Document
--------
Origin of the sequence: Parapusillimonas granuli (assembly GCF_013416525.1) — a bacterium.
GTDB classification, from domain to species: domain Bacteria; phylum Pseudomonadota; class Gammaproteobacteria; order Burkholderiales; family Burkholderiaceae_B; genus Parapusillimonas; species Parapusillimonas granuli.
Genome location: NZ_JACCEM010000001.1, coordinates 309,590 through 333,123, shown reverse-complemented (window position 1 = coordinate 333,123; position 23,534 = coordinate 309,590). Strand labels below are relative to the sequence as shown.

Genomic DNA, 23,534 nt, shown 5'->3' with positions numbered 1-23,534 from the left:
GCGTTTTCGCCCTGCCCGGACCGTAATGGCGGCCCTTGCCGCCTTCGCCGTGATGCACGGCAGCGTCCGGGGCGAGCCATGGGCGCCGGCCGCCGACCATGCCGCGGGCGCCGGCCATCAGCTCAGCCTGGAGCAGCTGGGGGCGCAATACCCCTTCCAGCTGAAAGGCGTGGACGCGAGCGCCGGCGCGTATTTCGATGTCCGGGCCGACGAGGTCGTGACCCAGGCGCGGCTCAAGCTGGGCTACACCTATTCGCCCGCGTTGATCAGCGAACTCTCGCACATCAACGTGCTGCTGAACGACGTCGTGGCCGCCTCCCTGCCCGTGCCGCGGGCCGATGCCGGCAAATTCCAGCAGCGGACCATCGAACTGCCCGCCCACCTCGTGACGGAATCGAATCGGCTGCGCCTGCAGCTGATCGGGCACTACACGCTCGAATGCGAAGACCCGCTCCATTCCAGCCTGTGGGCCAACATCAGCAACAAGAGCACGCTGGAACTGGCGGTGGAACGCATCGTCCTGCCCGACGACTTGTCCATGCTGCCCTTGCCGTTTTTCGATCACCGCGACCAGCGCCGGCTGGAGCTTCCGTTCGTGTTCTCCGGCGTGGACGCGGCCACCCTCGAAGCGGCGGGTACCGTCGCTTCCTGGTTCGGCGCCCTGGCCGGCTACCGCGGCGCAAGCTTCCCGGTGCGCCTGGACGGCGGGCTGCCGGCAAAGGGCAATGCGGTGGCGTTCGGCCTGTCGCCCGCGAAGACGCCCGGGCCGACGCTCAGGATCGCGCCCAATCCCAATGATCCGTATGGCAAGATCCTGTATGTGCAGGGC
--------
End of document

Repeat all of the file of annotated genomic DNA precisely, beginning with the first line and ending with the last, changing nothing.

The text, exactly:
Origin of the sequence: Parapusillimonas granuli (assembly GCF_013416525.1) — a bacterium.
GTDB classification, from domain to species: domain Bacteria; phylum Pseudomonadota; class Gammaproteobacteria; order Burkholderiales; family Burkholderiaceae_B; genus Parapusillimonas; species Parapusillimonas granuli.
Genome location: NZ_JACCEM010000001.1, coordinates 309,590 through 333,123, shown reverse-complemented (window position 1 = coordinate 333,123; position 23,534 = coordinate 309,590). Strand labels below are relative to the sequence as shown.

Genomic DNA, 23,534 nt, shown 5'->3' with positions numbered 1-23,534 from the left:
GCGTTTTCGCCCTGCCCGGACCGTAATGGCGGCCCTTGCCGCCTTCGCCGTGATGCACGGCAGCGTCCGGGGCGAGCCATGGGCGCCGGCCGCCGACCATGCCGCGGGCGCCGGCCATCAGCTCAGCCTGGAGCAGCTGGGGGCGCAATACCCCTTCCAGCTGAAAGGCGTGGACGCGAGCGCCGGCGCGTATTTCGATGTCCGGGCCGACGAGGTCGTGACCCAGGCGCGGCTCAAGCTGGGCTACACCTATTCGCCCGCGTTGATCAGCGAACTCTCGCACATCAACGTGCTGCTGAACGACGTCGTGGCCGCCTCCCTGCCCGTGCCGCGGGCCGATGCCGGCAAATTCCAGCAGCGGACCATCGAACTGCCCGCCCACCTCGTGACGGAATCGAATCGGCTGCGCCTGCAGCTGATCGGGCACTACACGCTCGAATGCGAAGACCCGCTCCATTCCAGCCTGTGGGCCAACATCAGCAACAAGAGCACGCTGGAACTGGCGGTGGAACGCATCGTCCTGCCCGACGACTTGTCCATGCTGCCCTTGCCGTTTTTCGATCACCGCGACCAGCGCCGGCTGGAGCTTCCGTTCGTGTTCTCCGGCGTGGACGCGGCCACCCTCGAAGCGGCGGGTACCGTCGCTTCCTGGTTCGGCGCCCTGGCCGGCTACCGCGGCGCAAGCTTCCCGGTGCGCCTGGACGGCGGGCTGCCGGCAAAGGGCAATGCGGTGGCGTTCGGCCTGTCGCCCGCGAAGACGCCCGGGCCGACGCTCAGGATCGCGCCCAATCCCAATGATCCGTATGGCAAGATCCTGTATGTGCAGGGC